Thor: For Asgard #4

Story by
Art by
Simone Bianchi, Andrea Silvestri
Colors by
Simone Peruzzi
Letters by
Cory Petit
Cover by
Marvel Comics

The fourth issue of a six-issue mini-series is often a problematic issue. The premise of the series has already been explained in the previous issues, while the conclusion lies ahead. Sometimes, that means the fourth issue raises the stakes and piles more challenges upon the protagonists, driving the story forward. Robert Rodi tries to do that here with Thor's trip to Valhalla that goes wrong, but it feels like more of the same. So far, "Thor: For Asgard" has had three issues of 'things aren't right in Asgard and the natural order of things,' and nothing changes. That idea continues, but doesn't become more urgent or compelling. It's a flat line that isn't nearly as effective as it was for the first three issues.

Last issue, Thor enlisted the help of the Valkyrie Brunhillde to visit Balder in Valhalla and, hopefully, reveal the meaning of portentious dreams the Thunder God has been having about his deceased friend. With Asgard decaying and Ragnarok on the approach, Thor hopes that Balder will have some knowledge about what is happening and if there is any way to fix it before it becomes worse. Instead, Thor finds that Balder is not in Valhalla and Hela has plans to further upset the natural order of the Nine Realms, no longer fearing the wrath of the Asgardians. What she does is surprising and somewhat shocking, but it becomes merely another symptom that something is 'not right' anymore. Since it only affects the dead, it lacks the immediate punch to the gut that's required. Hela's disruption is more trivial at this point in the series than it should be.

The most intriguing scene in the issue is the continued subplot focusing on Odin and his answer to the charge that he raped his wife. This subplot has moved at a snail's pace of two pages per issue, but, at such small intervals, Rodi is able to focus and deliver concise, compelling dialogue that packs a punch and also makes the reader want to see more. We still don't know what Odin is doing with Asgard in such dire straits. His short conversation with his wife is illuminating as Odin relies upon fate as an excuse for his actions. But, as Jord says, "Prophecy is not permission..." and ties into the theme of the series that fate in inevitable and, possibly, immoral. No matter what any of the gods do, Asgard continues to degrade and Ragnarok seems to come. Should knowing that it will happen make everyone embrace fate or should they fight against it, even if it's simply by saying "No"? That idea is worth exploring in the context of the Asgardians and is a smart subtext for the series.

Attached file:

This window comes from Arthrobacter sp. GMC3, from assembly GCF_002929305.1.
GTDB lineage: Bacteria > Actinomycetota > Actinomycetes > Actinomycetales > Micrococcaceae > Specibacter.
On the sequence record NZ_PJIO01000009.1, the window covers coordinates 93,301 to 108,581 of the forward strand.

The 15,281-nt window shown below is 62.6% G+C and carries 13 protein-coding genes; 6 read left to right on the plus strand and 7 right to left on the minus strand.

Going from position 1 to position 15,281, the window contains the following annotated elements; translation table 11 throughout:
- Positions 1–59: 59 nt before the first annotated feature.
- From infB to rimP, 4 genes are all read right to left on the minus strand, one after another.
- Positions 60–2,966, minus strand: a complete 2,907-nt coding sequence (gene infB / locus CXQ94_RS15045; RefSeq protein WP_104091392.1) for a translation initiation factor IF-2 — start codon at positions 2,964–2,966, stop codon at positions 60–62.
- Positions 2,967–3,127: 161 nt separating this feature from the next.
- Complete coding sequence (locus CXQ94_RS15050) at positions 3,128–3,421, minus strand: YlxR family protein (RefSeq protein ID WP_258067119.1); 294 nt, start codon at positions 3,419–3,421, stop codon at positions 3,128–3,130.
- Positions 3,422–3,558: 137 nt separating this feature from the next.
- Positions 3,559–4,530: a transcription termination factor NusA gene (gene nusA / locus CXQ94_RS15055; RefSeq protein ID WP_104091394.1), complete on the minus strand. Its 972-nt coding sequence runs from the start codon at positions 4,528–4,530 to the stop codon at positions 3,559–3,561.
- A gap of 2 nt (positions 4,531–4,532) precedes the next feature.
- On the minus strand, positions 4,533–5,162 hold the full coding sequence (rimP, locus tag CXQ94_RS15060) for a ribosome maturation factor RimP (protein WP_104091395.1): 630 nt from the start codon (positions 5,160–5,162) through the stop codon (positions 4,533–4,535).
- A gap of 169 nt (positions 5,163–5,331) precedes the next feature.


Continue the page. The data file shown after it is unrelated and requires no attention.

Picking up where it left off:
Rodi's writing may lack the punch necessary to drive the series forward, but Simone Bianchi's art is heading in that direction as well. For this series, he and colorist Simone Peruzzi have used washed out, muted colors, sometimes avoiding hard blacks. In this issue, that effect is more pronounced than ever, moving away from clear and crisp line work. Take a look at the preview pages and notice how faded the art looks with the lines a little less defined than Bianchi's art usually is. With scenes with numerous characters and somewhat detailed backgrounds like Valhalla here, the lack of clarity is a problem.

More than that, Bianchi's pages lack the same strong designs that previous issues had. His panel-to-panel storytelling is serviceable usually, made up for in ornate and stunning page layouts. Some pages look intricately designed, but not as many as previous issues. Hopefully, this isn't a sign of deadlines catching up with Bianchi, because his art has been a perfect match for both the world of Thor and the tone of Rodi's writing so far, and it would be a shame if the series ends on a lackluster note.

It's not unusual for the fourth issue of six-issue minis to be less compelling than what came before; Rodi tries to work against that problem, but provides more of the same. Instead of raising the stakes, most of the issue maintains the same general level of threat to Asgard. The final page does take things to another level, following up on an idea introduced in a previous issue, suggesting that issue five will get things back on track and pushing strongly to the conclusion.

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